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  November 2017
volume 14 number 2
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  Philip Kobylarz
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  Iris N Schwartz
  Julia Stein
 
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Iris N Schwartz
November 2017
   

 

bio

    Iris N. Schwartz is a fiction writer, as well as a Pushcart-Prize-nominated poet. Most recently, her work has appeared in Grabbing the Apple: An Anthology of Poems by New York Women Writers; and in journals Flash Fiction Friday (178), The Gambler, Gravel, Jellyfish Review, MUSH/MUM Journal, and Siren. She has work forthcoming in Gyroscope Review, The Flash Fiction Press, and Pure Slush (Volume 12).

   

 

The Brothers Salerno at Home

    Little Johnny and Anthony had been sharing a room for as long as Anthony could remember. Their mother Gina swore the brothers hadn’t roomed together back in the old Brooklyn neighborhood, that Little Johnny had been allotted the twelve-by-fourteen living room with the queen-sized, plastic-covered, foldout sofa. Anthony didn’t recall that. He was five-and-a-half when the Salernos moved from Canarsie to cleaner, quieter Bay Ridge, but wouldn’t he know if he’d had his own room?
    Gina was always trying to show Anthony up, even though Little Johnny said it was just Anthony’s imagination—and that Gina didn’t care for either one of her sons.
    Little Johnny was the important one here, not Gina. Anthony scratched the back of his neck. Why was Anthony thinking of her? Anthony’s father, Anthony Sr., said his son always went off the topic when it suited him, when he didn’t want to deal with something important that was staring him right in his stinking, punk face.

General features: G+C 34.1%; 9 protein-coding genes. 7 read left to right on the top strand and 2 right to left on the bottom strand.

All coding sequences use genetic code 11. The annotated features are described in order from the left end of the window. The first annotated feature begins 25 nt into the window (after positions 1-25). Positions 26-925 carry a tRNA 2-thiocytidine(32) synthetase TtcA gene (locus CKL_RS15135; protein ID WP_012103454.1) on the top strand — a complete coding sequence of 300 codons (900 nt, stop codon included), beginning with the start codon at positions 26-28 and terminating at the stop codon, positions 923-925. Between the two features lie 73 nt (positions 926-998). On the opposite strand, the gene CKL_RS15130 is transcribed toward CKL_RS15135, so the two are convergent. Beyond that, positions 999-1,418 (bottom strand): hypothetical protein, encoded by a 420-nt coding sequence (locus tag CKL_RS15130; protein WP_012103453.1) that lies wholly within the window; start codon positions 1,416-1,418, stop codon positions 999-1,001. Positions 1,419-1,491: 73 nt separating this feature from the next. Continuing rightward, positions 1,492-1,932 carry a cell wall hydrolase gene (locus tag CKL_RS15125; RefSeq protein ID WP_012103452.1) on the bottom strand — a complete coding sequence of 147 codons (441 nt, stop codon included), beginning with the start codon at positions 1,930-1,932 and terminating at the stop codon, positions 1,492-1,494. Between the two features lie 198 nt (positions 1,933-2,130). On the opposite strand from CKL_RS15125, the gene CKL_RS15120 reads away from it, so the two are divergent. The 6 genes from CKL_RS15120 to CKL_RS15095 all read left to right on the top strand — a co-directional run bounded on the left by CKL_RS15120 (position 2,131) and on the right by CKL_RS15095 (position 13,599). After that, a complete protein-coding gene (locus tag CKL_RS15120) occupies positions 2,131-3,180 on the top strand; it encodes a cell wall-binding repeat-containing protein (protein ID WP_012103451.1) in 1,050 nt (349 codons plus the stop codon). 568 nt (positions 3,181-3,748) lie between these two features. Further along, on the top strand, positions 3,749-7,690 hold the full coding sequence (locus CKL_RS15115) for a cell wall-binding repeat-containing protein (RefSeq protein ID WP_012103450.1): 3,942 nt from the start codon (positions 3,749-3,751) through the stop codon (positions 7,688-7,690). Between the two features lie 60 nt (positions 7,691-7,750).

Anthony Sr. had a bug up his ass about “the straight and narrow” and “the redemptive powers of work,” stuff he’d read in books. Anthony scratched his balls through his dirty jeans. What did his father know, anyhow? Anthony Sr. fixed cars. He came to the breakfast table every morning with grease under his fingernails.
    Maybe Anthony hadn’t shared a room with Little Johnny in the hinterlands of Canarsie. If Anthony closed his eyes and squinted hard, he could make out a house with black iron railings and front and back yards, and his parents, young and happy, and Little Johnny, Aunt Viola, and Grandpa Vincenzo. Plus Grandpa’s friends, a bunch of old guys with rounded backs playing bocce and spitting tobacco juice on the back yard grass.
    Little Johnny told Anthony that Anthony must have made that up, that it was too stereotypically Italian to be real. Anthony probably saw it on TV, Little Johnny said smugly, but Anthony knew it was real. Besides, they called Johnny Little because he was the youngest, so he didn’t remember anything either, including being spoiled enough to sleep on a queen-sized bed at the age of four. What did Little Johnny know?
    Now Anthony scratched his rear end. Why was he so itchy? “Maybe if he put his pants in the washer more often,” his mother Gina was always telling his father, “if, God forbid, he’d do his own laundry and clean up his side of the bedroom rather than expect his mother to do it for him....Sure, I’m working now, but I’m not gonna be around forever.” Out of the corner of his eye Anthony often saw his mother scowl as she grabbed sweat-stained T-shirts, uniforms, and foul-smelling socks off his side of the bedroom─but she continued to pick up after him.